A - That's my hunch. When I made the deal with Brian Epstein, it was a telephone deal by the way, all three deals, Carnegie Hall, a year later Shea Stadium and the year after that, Shea Stadium again. No contract. Just an agreement made on the phone. Brian Epstein was one of the few people with an act of that importance that you could do that with three times in a row. He was just a treasure of a man. He told me I was the first caller from America. At the time I called him, there was no airplay which I knew. I'd be reading about them. I brought them on what I was reading about them. Are you aware of that?
Q - Absolutely.
A - I was happy to be one of the few Americans reading English newspapers at that time, that was in the entertainment business in promotion. I brought them purely on what I read about them and what they were accomplishing in Liverpool and cities out of Liverpool. I said the language is the same. I'm gonna take a chance with it. I did...and it paid off.
Q - When you were reading about The Beatles in the British press, and they were writing about their long hair, did you wonder what that was all about?
A - No. I didn't question that. I saw it after my third or fourth newspaper, a picture of them with the long hair. They looked like nice-looking kids.
Q - It didn't look strange to you?
A - No, not really. I thought it was a gimmick and looked OK to me. It wasn't getting the publicity in England and I thought it wasn't going to help or hinder me. I was interested in the results at the box office that they were getting. I said maybe it can happen here. I liked being first with things and so I finally got him (Brian Epstein) on the phone where he was still living with his mother in this lovely little home in Liverpool which I visited with my son and spent a week there in that same house. I became very friendly with his brother Clive.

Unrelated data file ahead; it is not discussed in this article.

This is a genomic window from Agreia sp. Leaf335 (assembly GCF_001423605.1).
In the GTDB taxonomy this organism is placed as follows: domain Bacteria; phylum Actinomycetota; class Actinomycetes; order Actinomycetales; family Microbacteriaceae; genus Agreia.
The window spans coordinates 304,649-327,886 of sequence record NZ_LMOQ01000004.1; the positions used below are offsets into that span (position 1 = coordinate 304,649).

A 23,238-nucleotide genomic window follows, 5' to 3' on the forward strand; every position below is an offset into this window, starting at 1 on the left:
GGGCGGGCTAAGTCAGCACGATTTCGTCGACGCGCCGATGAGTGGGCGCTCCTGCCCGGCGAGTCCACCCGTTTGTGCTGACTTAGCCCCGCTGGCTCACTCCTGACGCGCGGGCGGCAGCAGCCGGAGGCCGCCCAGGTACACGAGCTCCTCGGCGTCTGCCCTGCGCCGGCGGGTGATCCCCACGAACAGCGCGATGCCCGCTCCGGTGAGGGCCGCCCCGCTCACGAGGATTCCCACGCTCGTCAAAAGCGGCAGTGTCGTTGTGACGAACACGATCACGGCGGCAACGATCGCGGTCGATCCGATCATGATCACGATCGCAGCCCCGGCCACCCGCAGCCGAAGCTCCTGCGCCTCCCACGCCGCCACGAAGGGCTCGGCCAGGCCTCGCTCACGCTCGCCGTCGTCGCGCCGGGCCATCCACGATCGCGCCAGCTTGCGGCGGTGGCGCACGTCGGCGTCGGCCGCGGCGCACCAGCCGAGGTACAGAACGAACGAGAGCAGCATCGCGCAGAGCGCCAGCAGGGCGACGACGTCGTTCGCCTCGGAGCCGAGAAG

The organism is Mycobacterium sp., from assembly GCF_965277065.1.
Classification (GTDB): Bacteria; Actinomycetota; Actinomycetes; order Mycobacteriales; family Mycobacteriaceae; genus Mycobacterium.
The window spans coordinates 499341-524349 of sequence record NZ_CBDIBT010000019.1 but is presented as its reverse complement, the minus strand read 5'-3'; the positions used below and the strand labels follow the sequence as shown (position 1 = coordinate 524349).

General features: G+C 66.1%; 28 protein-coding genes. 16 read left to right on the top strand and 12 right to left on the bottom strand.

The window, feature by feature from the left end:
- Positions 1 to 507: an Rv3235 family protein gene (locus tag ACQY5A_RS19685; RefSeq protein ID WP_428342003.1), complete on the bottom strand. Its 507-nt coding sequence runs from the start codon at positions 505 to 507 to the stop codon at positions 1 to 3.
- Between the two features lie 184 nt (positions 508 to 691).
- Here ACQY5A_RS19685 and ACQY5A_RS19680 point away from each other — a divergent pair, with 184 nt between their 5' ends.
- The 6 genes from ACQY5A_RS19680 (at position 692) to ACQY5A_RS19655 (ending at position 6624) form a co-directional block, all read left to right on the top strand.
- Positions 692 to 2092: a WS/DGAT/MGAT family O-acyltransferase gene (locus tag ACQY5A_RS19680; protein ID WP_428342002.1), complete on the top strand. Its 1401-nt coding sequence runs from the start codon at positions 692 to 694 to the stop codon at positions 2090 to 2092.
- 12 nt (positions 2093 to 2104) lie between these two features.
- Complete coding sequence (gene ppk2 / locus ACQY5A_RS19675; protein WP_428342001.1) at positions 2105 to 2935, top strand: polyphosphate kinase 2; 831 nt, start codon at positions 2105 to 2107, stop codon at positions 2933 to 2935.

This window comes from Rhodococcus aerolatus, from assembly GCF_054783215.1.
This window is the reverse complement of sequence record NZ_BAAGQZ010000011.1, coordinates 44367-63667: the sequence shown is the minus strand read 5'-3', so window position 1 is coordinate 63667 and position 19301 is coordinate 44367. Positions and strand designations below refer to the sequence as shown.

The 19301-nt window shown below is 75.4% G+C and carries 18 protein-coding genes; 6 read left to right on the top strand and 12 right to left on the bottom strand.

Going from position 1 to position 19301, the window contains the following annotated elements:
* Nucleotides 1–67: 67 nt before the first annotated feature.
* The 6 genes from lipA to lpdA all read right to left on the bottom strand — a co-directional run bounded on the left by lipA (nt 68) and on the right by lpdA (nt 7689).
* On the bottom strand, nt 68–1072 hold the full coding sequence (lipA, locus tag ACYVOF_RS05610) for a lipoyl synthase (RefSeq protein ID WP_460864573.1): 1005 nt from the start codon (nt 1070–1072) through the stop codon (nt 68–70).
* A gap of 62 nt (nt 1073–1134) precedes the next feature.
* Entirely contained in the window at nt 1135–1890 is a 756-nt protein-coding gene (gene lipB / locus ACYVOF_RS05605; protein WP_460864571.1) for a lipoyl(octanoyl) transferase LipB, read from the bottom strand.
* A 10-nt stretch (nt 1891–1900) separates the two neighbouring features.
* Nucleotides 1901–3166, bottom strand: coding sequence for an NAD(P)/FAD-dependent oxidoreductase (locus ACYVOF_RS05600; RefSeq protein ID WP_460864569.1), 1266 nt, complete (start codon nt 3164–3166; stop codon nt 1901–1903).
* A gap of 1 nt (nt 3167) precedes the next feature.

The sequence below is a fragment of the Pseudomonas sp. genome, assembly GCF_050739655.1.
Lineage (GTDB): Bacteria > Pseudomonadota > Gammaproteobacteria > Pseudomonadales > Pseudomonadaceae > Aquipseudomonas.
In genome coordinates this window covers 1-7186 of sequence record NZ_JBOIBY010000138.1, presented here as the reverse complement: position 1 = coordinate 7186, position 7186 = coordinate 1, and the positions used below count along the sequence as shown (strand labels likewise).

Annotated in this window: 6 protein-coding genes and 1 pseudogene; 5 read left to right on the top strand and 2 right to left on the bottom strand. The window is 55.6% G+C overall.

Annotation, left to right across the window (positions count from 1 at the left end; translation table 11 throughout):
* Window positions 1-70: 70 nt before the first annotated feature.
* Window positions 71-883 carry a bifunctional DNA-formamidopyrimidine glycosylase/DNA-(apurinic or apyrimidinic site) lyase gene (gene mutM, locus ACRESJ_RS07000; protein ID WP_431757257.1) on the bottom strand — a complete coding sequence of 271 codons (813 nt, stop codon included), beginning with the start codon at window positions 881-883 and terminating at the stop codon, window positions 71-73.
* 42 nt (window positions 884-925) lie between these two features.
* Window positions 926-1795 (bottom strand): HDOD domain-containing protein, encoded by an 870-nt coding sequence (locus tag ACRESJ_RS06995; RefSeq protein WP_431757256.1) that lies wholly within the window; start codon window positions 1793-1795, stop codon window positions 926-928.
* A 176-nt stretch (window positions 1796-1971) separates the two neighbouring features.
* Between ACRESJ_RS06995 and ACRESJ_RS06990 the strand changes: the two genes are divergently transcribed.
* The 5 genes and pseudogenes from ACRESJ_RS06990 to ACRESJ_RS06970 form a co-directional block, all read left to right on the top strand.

Q - We've got some controversy here about the pronunciation of Brian Epstein's last name. You write that his name is pronounced "Epstyne"...
A - Well, I remember when I called him the first time and before I started calling him Brian, I called him Mr. Epstein and he said "it's Epstyne, Mr. Bernstyne." (laughs) I said "I don't mean to be funny Mr. Epstyne, but my name is pronounced Bernstein here in America" and that was during our first conversation.
Q - In the re-release of A Cellarful Of Noise, Martin Lewis writes: "There has always been confusion about the pronunciation of Brian Epstein's family name. Brian Epstein mad it clear that he preferred Epstein, rhyme with "teen", not with "fine". In your book, you say just the opposite.
A - Maybe he knows better. I know the guy Martin you're talking about. But this was during our first conversation, unless I heard it wrong, you follow? And it's possible. But, from then on it was always Brian.